With the countryside looking a picture at the moment, following on from good rains, all that is needed now is some good spring rains to record a bumper season. Lambs have come down slightly in price as we wait for the new season sucker lambs to start coming through, which wont be far away. This is a good time of the year to be getting ready for harvest, ensuring all your machinery is serviced, and ready for spraying and harvest, as well as a good time to catch up on some fencing, as well as stock work. You need to ensure that your stock are prepared for the green feed coming through.
Green crops and pastures, such as lucerne, forage oats/barley & wheat become predominant at this time of year. These types of feeds can be very successful in terms of maximizing health returns if the livestock consuming them are prepared in both health and nutrition. Here are some tips for your stock for this month.
Prior to placing livestock on green feed, vaccinating stock with a clostridial (5in1/6in1) is extremely important. Pulpy kidney is a leading cause of death in stock that are faced with a sudden change in feed. Changes in feed allow the pulpy kidney organisms to proliferate and produce large quantities of toxins, leading to the rapid death of the
animal. Vaccinating is a very cost effective form of insurance for the health of your stock.
Ensuring your livestock are free of worms before placing them on green feed will maximize the utilisation of the feed. Worm burdens place a large amount of stress on an animal’s immune system, their ability to convert feed to weight and/or milk, if lactacting, is severely impaired this leads to significant feed wastage and productivity loss. However,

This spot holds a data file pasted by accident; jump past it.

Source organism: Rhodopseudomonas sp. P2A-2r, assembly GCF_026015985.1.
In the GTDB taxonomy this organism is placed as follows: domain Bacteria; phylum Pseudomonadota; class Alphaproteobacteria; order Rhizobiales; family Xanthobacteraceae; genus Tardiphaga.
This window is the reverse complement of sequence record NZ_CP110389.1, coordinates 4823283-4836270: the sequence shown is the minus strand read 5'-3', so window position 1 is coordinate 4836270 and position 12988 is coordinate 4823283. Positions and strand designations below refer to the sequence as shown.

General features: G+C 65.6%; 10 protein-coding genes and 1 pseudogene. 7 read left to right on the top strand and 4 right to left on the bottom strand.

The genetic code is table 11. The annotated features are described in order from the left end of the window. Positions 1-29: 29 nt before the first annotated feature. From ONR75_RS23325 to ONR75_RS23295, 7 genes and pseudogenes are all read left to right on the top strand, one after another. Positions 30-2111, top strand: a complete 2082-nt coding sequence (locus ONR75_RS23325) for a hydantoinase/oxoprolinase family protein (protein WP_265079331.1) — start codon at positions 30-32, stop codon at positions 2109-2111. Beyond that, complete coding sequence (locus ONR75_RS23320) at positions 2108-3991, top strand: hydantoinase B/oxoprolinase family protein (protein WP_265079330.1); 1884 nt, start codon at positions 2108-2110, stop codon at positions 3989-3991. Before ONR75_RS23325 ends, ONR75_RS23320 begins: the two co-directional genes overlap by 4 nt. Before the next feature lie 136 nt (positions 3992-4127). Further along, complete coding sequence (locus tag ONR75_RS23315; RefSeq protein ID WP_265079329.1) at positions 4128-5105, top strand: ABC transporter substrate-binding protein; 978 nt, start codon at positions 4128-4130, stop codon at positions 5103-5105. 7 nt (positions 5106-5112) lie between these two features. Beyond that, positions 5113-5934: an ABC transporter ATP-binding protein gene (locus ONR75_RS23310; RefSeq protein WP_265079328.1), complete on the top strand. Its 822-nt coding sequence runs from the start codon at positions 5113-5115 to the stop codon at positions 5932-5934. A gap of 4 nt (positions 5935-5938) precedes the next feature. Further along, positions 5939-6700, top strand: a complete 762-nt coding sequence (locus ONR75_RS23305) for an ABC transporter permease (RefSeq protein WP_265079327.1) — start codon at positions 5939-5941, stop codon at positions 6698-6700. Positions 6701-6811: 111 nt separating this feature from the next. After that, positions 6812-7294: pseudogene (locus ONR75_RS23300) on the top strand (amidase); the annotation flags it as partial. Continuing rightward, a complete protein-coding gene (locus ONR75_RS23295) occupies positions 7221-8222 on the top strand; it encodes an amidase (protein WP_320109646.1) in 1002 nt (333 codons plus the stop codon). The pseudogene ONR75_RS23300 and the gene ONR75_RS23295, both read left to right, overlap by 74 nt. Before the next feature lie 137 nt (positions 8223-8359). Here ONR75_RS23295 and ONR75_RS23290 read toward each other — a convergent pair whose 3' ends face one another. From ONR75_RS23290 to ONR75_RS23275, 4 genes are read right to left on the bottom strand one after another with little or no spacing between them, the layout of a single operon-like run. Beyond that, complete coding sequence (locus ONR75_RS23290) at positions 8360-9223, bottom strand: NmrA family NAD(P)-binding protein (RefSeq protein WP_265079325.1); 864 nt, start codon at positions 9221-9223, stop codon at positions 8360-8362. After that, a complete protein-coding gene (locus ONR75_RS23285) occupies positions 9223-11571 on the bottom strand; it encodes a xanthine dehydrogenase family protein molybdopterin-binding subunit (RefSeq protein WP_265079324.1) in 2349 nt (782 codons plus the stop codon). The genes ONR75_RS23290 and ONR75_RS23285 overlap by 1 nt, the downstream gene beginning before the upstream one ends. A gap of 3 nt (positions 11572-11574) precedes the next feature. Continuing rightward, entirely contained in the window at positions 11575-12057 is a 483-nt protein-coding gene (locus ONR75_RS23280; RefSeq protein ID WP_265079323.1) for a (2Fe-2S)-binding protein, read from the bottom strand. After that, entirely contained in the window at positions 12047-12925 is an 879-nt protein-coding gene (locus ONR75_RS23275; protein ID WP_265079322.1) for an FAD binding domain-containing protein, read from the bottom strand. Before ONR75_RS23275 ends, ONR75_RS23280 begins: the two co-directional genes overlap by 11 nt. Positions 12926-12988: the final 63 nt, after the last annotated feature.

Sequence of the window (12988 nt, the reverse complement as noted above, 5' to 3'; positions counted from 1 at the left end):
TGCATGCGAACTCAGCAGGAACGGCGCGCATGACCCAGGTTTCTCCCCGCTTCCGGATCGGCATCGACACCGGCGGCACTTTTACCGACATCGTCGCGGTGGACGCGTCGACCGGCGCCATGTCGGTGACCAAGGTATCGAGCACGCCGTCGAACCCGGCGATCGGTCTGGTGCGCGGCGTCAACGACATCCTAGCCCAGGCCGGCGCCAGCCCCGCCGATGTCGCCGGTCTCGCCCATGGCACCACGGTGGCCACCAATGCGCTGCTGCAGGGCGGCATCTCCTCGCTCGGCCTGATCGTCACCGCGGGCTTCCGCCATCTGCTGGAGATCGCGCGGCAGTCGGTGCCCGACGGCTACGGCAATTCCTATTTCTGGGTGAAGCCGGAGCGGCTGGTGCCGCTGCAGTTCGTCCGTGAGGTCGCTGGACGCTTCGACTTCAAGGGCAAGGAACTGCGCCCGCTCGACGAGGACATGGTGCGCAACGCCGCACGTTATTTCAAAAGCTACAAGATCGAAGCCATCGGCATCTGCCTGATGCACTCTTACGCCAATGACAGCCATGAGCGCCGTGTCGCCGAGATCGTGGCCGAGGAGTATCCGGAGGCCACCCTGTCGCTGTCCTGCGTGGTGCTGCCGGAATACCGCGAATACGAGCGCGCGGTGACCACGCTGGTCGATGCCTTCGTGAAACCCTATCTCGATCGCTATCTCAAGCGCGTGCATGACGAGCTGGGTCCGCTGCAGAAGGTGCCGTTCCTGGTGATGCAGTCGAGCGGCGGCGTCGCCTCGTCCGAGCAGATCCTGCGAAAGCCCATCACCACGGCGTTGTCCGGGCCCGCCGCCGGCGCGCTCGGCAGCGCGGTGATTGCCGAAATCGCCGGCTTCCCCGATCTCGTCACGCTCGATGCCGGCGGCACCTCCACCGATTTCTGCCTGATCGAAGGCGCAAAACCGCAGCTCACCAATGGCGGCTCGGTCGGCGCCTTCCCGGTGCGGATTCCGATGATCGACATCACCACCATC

prior to drenching it is recommended that you do a worm test to determine the burden and the type of worms present. This allows for a more specific selection of drench (if needed at all) and reduces the risk of developing drench resistance. Three types of worm test kits are available in store at CRT AgriWest, with varying levels of testing capabilities.
On the surface, green feeds and fodder crops appear to contain reasonable quantities of both energy and protein. However, there are inherent problems. If not carefully managed, this can result in a reduction in Feed Conversion Efficiency (FCE), significant wastage of feeds as well as lead to animals showing primary signs associated with scours, bloat and grass tetany, and in severe cases, death. Providing livestock with a source of starch is a very effective method of combating the negative effects associated with grazing lush, green feed. Using specialised starch-based loose licks are a fantastic, simple and very cost effective method of delivering starch & all the required vitamins & minerals to the rumen, while reducing the incidence of green feed related problems. Adopting these few actions will have you well on the way to ensuring your stock don’t just survive but thrive on green feed this winter. For more information, come in and see the friendly staff at Agriwest today.